SF Criticism Citations

172 records found; displaying 51 - 100.

epic fantasy - science fantasy

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Word Cite needed Description
epic fantasy (n.) antedating 1961 M. Moorcock in Amra = high fantasy
epic fantasy (n.) antedating 1961 M. Moorcock in Amra = sword and sorcery
fan fiction (n.) antedating 1944 'J. Bristol', 'Fancyclopedia' fiction, usually fantasy or science fiction, written by a fan rather than a professional author, esp. that based on already-existing characters from a television series, book, film, etc.; (also) a piece of such writing
fantasist (n.) antedating 1923 in the Glasgow Herald a writer of fantasy
fantastic (n.) antedating 1948 Joseph de Celis in Thrilling Wonder Stories that which is fantastic
fantastic (n.) antedating 1947 Paul F. Anderson in Thrilling Wonder Stories a work of fantasy
fantastic (adj.) antedating 1934 Hugo Gernsback in Wonder Stories having the quality of fantasy
fantastical (n.) antedating 1995 Kathy Maio in F&SF that which is fantastical
fantasy (n.) antedating 1934 in Wonder Stories a genre of fiction which contains elements of magic or the supernatural, frequently set in a world other than our own
fantasy (n.) antedating 1934 P. Enever (letter) in 'Wonder Stories' a work (story, film, etc.) in the fantasy genre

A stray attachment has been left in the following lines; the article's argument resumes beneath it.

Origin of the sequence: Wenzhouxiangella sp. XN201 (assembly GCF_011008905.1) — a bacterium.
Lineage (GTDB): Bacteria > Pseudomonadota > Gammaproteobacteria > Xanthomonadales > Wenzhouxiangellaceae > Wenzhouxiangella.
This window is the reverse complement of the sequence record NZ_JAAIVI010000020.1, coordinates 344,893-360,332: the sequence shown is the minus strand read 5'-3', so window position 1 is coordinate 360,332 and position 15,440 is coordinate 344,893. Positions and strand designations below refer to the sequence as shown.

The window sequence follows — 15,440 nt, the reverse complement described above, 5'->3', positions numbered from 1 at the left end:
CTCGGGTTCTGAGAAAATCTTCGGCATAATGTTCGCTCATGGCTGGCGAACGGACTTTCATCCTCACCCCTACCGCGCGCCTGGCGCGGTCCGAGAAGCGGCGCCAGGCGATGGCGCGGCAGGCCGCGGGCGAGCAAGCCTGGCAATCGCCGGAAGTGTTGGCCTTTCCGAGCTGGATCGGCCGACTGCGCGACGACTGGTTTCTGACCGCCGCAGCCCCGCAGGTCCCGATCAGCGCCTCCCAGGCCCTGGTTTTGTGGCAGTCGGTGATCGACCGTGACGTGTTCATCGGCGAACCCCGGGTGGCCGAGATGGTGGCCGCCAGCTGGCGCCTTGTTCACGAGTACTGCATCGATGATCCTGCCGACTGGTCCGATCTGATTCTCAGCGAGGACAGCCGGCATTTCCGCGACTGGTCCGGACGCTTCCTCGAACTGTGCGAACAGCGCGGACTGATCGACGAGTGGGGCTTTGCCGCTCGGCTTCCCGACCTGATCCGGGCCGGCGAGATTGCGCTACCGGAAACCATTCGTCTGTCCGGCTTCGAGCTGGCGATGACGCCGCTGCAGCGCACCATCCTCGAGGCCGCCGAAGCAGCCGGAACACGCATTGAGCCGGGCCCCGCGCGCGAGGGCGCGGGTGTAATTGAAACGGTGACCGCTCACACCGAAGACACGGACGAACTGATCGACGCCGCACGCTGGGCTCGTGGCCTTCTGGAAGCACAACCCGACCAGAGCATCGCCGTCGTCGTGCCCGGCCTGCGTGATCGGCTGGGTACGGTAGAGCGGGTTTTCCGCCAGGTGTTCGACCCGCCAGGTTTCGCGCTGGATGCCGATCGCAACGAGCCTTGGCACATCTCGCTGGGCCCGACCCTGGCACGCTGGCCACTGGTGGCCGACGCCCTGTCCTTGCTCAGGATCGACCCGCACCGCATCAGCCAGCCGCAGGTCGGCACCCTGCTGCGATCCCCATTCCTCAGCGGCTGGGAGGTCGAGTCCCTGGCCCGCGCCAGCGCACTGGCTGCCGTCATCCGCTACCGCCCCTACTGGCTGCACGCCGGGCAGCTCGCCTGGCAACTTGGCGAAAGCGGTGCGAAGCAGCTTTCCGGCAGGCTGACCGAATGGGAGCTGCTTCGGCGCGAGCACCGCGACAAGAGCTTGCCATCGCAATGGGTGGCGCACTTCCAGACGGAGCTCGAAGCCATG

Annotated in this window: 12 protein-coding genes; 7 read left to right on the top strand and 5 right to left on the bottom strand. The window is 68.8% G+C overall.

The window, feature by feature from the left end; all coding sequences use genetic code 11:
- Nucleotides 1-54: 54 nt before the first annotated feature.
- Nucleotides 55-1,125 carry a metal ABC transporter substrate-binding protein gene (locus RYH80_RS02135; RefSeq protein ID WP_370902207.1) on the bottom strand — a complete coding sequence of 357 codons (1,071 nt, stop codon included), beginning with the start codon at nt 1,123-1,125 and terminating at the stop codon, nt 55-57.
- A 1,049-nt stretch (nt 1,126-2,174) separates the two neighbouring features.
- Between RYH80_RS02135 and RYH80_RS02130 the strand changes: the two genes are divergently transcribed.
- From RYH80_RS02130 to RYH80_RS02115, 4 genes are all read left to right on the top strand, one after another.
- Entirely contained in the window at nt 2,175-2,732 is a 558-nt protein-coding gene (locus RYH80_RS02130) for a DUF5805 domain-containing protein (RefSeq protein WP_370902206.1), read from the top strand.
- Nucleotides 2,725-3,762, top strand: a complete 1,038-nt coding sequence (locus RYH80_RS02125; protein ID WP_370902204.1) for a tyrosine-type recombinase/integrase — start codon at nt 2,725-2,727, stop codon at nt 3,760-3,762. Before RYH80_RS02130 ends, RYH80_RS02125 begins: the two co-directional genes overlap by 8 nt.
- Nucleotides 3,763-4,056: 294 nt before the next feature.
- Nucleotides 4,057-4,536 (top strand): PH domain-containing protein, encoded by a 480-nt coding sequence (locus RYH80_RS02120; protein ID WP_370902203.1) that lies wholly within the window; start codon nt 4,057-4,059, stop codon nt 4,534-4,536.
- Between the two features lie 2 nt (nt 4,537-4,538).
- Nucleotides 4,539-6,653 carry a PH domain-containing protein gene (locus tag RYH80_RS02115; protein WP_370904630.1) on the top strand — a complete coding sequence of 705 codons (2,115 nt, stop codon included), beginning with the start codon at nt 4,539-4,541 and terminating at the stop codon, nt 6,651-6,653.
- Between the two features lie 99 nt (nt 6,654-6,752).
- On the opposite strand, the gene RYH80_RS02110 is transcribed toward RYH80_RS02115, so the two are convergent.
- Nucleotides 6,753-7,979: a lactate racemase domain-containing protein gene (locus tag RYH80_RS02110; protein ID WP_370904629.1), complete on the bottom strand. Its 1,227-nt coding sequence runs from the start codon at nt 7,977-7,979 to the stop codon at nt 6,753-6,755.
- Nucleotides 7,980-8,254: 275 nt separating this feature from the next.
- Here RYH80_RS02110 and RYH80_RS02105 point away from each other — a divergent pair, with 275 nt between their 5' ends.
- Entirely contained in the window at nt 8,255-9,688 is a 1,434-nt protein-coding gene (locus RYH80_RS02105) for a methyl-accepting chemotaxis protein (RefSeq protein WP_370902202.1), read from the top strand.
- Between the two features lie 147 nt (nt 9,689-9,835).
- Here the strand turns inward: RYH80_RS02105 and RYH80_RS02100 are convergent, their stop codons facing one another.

fix-up (n.) antedating 1975 A.E. van Vogt, 'Reflections of A.E. van Vogt' a novel constructed from shorter material written separately
future history (n.) antedating 1937 in Thrilling Wonder Stories a fictional, self-contained, consistent, chronological framework (esp. realized across a body of work); (also) the subgenre of science fiction that uses such a framework
future war (n.) antedating 1931 Editorial material in Wonder Stories a subgenre of science fiction dealing with warfare and how it will be practiced in the future
gadget story (n.) antedating 1942 'H.H. Holmes', 'Rocket to the Morgue' a story where the primary focus is on inventions or the process of inventing
genre (n.) antedating 1993 David Bischoff in Quantum genre fiction; science fiction, fantasy, and/or horror
genre fantasy (n.) antedating 1996 Brian Stableford in Science-Fiction Studies stories, novels, etc. that are explicity written or published in the genre of fantasy, as opposed to ones which contain fantastic or supernatural elements but are written or published as mainstream or in another genre